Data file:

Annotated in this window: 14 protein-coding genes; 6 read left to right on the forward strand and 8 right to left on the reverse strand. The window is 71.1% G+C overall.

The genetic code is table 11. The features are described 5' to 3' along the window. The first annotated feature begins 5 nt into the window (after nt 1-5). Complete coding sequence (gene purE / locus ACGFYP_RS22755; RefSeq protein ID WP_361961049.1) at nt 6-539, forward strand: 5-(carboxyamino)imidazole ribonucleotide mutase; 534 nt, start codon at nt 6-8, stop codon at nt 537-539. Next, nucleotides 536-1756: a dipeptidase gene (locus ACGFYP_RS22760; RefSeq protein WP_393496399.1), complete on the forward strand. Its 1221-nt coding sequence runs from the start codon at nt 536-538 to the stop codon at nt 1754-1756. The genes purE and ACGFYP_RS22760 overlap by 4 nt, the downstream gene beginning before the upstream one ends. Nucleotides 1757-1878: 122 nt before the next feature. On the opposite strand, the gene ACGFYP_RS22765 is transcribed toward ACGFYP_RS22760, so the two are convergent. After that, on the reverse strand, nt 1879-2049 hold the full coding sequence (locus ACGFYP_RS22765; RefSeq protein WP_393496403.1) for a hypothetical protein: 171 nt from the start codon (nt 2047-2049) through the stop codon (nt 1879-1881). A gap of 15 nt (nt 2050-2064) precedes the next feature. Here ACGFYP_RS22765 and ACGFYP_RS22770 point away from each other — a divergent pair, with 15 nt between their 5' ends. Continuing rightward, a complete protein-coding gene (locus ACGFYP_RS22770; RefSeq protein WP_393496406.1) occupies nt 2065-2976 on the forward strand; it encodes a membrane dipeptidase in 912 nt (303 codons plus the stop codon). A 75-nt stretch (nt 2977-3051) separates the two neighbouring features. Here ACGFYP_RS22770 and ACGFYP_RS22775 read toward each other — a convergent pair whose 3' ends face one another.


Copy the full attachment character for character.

Annotated in this window: 14 protein-coding genes; 6 read left to right on the forward strand and 8 right to left on the reverse strand. The window is 71.1% G+C overall.

The genetic code is table 11. The features are described 5' to 3' along the window. The first annotated feature begins 5 nt into the window (after nt 1-5). Complete coding sequence (gene purE / locus ACGFYP_RS22755; RefSeq protein ID WP_361961049.1) at nt 6-539, forward strand: 5-(carboxyamino)imidazole ribonucleotide mutase; 534 nt, start codon at nt 6-8, stop codon at nt 537-539. Next, nucleotides 536-1756: a dipeptidase gene (locus ACGFYP_RS22760; RefSeq protein WP_393496399.1), complete on the forward strand. Its 1221-nt coding sequence runs from the start codon at nt 536-538 to the stop codon at nt 1754-1756. The genes purE and ACGFYP_RS22760 overlap by 4 nt, the downstream gene beginning before the upstream one ends. Nucleotides 1757-1878: 122 nt before the next feature. On the opposite strand, the gene ACGFYP_RS22765 is transcribed toward ACGFYP_RS22760, so the two are convergent. After that, on the reverse strand, nt 1879-2049 hold the full coding sequence (locus ACGFYP_RS22765; RefSeq protein WP_393496403.1) for a hypothetical protein: 171 nt from the start codon (nt 2047-2049) through the stop codon (nt 1879-1881). A gap of 15 nt (nt 2050-2064) precedes the next feature. Here ACGFYP_RS22765 and ACGFYP_RS22770 point away from each other — a divergent pair, with 15 nt between their 5' ends. Continuing rightward, a complete protein-coding gene (locus ACGFYP_RS22770; RefSeq protein WP_393496406.1) occupies nt 2065-2976 on the forward strand; it encodes a membrane dipeptidase in 912 nt (303 codons plus the stop codon). A 75-nt stretch (nt 2977-3051) separates the two neighbouring features. Here ACGFYP_RS22770 and ACGFYP_RS22775 read toward each other — a convergent pair whose 3' ends face one another.